YouTube's Content ID system, which is designed to detect copyright infringements, operates based on audio and visual recognition technology. The system matches uploaded videos with a database of content submitted by copyright owners, and flags any matches it finds.
Despite the use of free and royalty-free music, a video may still be claimed if it contains elements that are protected by copyright. For instance, if a video features a copyrighted image, sound effect or animation, it may trigger a claim from the copyright owner. Additionally, it's possible for the music to be part of a larger copyrighted work, such as a movie soundtrack, even if the individual song is available for free use.
Moreover, while the video owner may have the rights to use the music, they might not have the necessary licenses to monetize the video. In this case, the copyright owner may claim the video to collect ad revenue on behalf of the copyright holder.
It is imperative to ensure that all elements used in a video, including music, are properly licensed and not infringing on any third-party rights. The YouTube Creator Studio provides a "Copyright & policies" section that lists copyright laws and guidelines, as well as a way to dispute claims if a video is flagged.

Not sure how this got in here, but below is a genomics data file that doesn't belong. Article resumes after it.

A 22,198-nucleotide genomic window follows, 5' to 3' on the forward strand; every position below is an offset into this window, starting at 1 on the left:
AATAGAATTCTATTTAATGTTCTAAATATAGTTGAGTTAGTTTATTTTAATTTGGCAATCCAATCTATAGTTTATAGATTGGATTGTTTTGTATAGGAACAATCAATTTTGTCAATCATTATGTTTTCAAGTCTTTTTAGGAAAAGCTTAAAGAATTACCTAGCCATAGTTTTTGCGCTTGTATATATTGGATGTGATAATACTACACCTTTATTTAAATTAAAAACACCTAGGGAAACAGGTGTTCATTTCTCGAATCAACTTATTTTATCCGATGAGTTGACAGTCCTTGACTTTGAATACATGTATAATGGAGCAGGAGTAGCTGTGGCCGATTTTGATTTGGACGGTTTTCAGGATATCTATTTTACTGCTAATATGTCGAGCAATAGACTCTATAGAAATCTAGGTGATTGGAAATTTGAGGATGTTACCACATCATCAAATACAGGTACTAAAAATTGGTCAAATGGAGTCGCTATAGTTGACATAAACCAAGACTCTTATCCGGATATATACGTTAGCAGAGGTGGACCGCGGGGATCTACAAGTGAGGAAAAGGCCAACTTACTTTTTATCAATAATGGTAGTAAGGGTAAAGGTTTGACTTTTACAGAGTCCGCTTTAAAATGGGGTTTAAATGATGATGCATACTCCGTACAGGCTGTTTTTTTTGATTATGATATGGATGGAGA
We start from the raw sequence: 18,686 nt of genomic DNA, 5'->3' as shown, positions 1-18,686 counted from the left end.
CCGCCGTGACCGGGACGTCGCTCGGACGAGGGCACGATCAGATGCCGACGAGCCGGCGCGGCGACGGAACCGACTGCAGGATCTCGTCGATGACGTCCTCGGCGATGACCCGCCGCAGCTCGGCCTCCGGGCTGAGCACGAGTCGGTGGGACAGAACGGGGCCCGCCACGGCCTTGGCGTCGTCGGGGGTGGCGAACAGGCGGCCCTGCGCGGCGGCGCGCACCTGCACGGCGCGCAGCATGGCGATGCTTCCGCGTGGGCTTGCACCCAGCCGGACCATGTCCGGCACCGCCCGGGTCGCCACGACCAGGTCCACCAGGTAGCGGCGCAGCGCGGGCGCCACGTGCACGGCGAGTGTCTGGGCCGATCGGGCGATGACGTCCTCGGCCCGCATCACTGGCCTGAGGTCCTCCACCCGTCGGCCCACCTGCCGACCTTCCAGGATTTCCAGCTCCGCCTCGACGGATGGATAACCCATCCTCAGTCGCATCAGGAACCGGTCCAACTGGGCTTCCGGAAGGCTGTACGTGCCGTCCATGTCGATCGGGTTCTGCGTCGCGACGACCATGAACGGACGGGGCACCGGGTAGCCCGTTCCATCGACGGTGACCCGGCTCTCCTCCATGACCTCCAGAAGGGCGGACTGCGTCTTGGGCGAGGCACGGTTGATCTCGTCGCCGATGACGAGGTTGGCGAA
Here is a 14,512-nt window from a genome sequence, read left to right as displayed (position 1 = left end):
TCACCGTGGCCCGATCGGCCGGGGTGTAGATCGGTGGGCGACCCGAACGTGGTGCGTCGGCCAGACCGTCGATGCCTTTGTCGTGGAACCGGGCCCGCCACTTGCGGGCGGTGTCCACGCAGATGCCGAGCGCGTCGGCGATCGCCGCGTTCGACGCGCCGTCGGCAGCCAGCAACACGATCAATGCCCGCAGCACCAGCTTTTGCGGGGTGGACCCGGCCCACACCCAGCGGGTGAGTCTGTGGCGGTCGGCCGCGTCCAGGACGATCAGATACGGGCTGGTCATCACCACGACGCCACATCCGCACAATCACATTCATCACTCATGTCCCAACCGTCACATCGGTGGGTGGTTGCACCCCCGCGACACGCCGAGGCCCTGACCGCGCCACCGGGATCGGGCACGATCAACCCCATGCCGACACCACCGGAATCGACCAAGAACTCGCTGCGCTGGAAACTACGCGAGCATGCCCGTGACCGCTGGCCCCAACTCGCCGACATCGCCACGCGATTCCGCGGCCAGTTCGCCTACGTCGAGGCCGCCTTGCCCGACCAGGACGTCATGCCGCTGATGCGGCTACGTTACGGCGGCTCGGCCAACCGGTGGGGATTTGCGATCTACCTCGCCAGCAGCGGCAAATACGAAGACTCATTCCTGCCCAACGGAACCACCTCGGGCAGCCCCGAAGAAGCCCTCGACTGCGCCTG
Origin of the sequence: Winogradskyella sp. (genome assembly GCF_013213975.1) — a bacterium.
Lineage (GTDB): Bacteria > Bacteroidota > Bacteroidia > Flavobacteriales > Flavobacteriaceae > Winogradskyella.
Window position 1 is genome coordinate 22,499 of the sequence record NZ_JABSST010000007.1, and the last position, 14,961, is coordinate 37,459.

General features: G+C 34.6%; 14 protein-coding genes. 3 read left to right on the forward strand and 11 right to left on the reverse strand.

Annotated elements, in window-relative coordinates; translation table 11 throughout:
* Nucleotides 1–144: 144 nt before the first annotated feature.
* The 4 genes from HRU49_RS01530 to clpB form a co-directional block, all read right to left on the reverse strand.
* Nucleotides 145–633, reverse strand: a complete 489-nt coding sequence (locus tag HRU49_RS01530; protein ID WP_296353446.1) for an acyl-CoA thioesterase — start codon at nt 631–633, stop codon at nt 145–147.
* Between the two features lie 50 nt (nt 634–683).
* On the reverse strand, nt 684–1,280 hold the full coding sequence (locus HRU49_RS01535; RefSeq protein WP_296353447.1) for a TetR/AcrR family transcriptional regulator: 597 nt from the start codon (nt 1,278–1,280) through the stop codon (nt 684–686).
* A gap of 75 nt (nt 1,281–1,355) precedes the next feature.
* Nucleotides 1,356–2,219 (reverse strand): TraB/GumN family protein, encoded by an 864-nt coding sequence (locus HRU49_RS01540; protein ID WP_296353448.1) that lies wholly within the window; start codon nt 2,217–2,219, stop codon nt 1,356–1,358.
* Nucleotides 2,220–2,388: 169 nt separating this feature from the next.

In conclusion, the reason why a video may be claimed despite the use of free music can be attributed to several factors such as the presence of copyrighted elements in the video, lack of necessary licenses to monetize the video, or the music being part of a larger copyrighted work. Therefore, it is advisable to ensure that all elements used in a video are properly licensed to avoid potential copyright issues.
Source: YouTube Creator Studio Help (https://support.google.com/youtube/answer/2797468)